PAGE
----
BAGHDAD — Iraq’s Nouri al-Maliki has given up his post as prime minister to Haider al-Abadi, state television reported Thursday — a move that could end a political deadlock that plunged Baghdad into uncertainty as the country fights a Sunni militant insurgency.
The Iraqiya television network said al-Maliki has ‘‘relinquished the post of prime minister.’’ It did not elaborate. Afak television, al-Maliki’s private network, ran a bulletin saying ‘‘al-Maliki joins the greatest men of history by giving up posts.’’
The announcement comes ahead of an address al-Maliki is due to make later Thursday evening, according to the government.
Iraq’s President Fouad Massoum named al-Abadi on Monday to form the next government, but al-Maliki had until now refused to step aside.
Al-Maliki has been struggling for weeks to stay for a third four-year term as prime minister amid an attempt by opponents to push him out, accusing him of monopolizing power and pursuing a fiercely pro-Shiite agenda that has alienated the Sunni minority.
But in a meeting of his Dawa party on Thursday evening, al-Maliki agreed to endorse al-Abadi as the next prime minister, two senior lawmakers from his State of Law parliamentary bloc — Hussein al-Maliki and Khalaf Abdul-Samad — told the AP. They and two other Shiite lawmakers said al-Maliki would announce his endorse in his speech Thursday night. The two other lawmakers spoke on condition of anonymity to discuss the closed-door meeting.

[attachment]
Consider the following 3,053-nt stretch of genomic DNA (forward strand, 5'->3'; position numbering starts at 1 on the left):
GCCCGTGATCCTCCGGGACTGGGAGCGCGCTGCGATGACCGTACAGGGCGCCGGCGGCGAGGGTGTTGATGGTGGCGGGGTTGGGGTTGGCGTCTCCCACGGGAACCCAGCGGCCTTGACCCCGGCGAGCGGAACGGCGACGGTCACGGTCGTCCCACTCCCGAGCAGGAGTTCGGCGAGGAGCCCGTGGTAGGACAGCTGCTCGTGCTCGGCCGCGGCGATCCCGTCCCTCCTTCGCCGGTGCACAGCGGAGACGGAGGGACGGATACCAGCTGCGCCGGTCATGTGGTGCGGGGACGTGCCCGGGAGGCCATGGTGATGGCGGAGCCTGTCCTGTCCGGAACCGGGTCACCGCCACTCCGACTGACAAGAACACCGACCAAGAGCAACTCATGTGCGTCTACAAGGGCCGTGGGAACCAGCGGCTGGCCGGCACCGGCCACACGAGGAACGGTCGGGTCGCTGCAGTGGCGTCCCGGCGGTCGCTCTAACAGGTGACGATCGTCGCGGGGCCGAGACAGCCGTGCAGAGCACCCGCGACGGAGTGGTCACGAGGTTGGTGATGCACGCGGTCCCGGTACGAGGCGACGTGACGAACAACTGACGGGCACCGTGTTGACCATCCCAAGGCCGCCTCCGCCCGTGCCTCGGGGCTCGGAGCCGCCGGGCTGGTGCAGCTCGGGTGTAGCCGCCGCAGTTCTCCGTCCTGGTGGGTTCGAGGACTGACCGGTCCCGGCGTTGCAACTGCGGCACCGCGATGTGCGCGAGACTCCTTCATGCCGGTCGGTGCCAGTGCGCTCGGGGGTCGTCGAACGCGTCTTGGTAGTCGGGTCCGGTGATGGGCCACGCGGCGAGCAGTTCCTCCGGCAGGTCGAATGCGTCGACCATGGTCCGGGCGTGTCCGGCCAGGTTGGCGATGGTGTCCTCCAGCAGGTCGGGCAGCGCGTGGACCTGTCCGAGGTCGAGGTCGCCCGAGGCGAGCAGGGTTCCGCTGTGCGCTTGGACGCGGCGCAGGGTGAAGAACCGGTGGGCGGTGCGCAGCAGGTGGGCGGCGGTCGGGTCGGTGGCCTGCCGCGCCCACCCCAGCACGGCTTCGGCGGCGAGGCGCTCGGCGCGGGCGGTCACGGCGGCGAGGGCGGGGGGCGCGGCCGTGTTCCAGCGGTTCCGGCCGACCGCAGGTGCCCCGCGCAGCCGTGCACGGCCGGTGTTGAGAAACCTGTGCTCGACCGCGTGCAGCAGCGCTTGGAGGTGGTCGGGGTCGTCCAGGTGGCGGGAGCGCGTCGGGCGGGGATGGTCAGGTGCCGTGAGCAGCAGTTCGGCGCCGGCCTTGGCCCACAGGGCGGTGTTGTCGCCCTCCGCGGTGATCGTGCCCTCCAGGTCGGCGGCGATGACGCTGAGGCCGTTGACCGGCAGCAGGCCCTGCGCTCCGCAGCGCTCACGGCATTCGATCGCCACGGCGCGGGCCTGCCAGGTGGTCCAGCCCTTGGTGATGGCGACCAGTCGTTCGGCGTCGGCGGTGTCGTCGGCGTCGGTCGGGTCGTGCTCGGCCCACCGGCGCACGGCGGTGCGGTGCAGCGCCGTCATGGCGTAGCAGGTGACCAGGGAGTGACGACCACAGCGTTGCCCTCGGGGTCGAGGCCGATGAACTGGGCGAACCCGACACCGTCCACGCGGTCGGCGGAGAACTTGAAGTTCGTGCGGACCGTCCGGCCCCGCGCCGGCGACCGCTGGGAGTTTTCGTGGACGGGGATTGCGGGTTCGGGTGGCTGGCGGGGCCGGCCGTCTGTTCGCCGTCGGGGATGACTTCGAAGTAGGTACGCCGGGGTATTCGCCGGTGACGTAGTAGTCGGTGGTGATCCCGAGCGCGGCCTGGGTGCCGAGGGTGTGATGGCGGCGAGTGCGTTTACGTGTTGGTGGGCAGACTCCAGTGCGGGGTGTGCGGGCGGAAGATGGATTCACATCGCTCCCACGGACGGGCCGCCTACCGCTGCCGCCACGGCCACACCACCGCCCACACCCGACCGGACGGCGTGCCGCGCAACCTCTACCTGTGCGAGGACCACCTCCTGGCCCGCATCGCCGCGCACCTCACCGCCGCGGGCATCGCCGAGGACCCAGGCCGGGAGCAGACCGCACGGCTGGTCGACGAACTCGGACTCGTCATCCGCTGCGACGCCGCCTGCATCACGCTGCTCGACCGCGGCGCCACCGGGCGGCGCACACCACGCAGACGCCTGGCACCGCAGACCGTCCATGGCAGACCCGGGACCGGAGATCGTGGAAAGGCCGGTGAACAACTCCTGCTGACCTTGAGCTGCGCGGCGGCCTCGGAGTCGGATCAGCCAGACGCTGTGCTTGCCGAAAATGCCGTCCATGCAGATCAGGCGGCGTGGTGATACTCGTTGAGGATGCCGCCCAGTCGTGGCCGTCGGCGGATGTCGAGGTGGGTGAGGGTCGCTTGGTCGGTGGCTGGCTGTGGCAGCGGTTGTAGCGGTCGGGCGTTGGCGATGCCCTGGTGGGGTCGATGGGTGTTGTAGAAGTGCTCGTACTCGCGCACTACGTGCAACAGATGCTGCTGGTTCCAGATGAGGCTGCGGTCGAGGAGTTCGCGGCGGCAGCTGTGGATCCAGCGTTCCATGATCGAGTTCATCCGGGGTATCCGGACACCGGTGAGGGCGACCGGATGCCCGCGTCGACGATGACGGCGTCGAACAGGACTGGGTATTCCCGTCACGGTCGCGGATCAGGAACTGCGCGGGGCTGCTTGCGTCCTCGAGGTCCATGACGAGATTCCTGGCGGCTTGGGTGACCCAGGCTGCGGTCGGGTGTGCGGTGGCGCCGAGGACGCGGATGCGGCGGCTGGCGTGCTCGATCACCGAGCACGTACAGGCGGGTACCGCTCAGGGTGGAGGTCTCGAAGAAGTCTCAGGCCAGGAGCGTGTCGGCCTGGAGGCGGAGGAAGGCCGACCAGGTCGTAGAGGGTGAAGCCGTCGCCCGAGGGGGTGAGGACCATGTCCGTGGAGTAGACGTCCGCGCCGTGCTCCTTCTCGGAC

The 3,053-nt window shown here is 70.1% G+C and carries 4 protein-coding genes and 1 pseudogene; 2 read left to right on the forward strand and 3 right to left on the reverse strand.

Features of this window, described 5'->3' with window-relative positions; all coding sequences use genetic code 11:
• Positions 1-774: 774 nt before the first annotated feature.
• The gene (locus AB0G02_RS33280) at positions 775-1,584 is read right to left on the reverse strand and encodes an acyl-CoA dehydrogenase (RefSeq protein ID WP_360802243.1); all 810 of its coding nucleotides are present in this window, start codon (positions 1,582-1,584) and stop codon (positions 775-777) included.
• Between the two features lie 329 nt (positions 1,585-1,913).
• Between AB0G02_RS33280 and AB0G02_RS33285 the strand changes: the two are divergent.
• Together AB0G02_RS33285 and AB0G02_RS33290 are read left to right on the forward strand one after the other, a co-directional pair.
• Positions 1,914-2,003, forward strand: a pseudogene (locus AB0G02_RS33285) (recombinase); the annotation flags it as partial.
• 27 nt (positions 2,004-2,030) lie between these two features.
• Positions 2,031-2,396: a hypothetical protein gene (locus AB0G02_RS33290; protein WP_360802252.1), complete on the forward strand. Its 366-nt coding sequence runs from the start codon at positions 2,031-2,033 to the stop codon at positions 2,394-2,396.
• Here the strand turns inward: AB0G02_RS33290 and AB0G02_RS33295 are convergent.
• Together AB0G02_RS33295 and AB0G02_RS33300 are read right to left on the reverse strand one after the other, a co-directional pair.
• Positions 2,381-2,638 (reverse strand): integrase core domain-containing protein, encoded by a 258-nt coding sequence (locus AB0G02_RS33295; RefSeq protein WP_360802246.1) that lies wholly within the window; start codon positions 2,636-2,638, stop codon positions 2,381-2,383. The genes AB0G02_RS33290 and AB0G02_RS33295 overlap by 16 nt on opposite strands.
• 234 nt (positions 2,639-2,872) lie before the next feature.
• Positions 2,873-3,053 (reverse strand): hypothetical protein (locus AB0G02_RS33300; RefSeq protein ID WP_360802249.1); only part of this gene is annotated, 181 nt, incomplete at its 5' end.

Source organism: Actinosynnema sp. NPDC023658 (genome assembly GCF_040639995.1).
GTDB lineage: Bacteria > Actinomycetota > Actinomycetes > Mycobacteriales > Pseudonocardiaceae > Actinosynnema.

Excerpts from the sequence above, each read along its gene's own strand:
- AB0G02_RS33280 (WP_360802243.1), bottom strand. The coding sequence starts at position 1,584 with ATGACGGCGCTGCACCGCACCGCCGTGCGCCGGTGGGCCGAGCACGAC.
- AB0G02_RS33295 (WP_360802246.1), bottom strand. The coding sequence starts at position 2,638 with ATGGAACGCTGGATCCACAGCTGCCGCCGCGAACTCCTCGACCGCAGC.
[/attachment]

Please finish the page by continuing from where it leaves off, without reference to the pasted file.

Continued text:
The lawmakers said al-Maliki also agreed to drop a suit before the constitutional court challenging al-Abadi’s nomination.
The pressure intensified this week when his Shiite political alliance backed al-Abadi to replace him, and Massoum nominated al-Abadi to form the next government. Al-Maliki for days has refused to step aside, saying the nomination violates the constitution.
Al-Maliki had grown increasingly isolated as not only erstwhile Shiite allies but also top ally Iran, the United States and the U.N. backed al-Abadi, who has 30-days to put together a Cabinet for parliament’s approval.
The U.N. Security Council urged al-Abadi to work swiftly to form ‘‘an inclusive government that represents all segments of the Iraqi population and that contributes to finding a viable and sustainable solution to the country’s current challenges.’’
The U.S. and other countries have been pushing for an inclusive government that will ease anger among Sunnis, who felt marginalized by al-Maliki’s administration, helping fuel the dramatic sweep by the Islamic State extremist group over much of northern and western Iraq since June.
The extremist Islamic State group’s lightning advance across much of northern and western Iraq has driven hundreds of thousands of people from their homes since June, and last week prompted the U.S. to launch aid operations and airstrikes as the militants threatened religious minorities and the largely autonomous Kurdish region.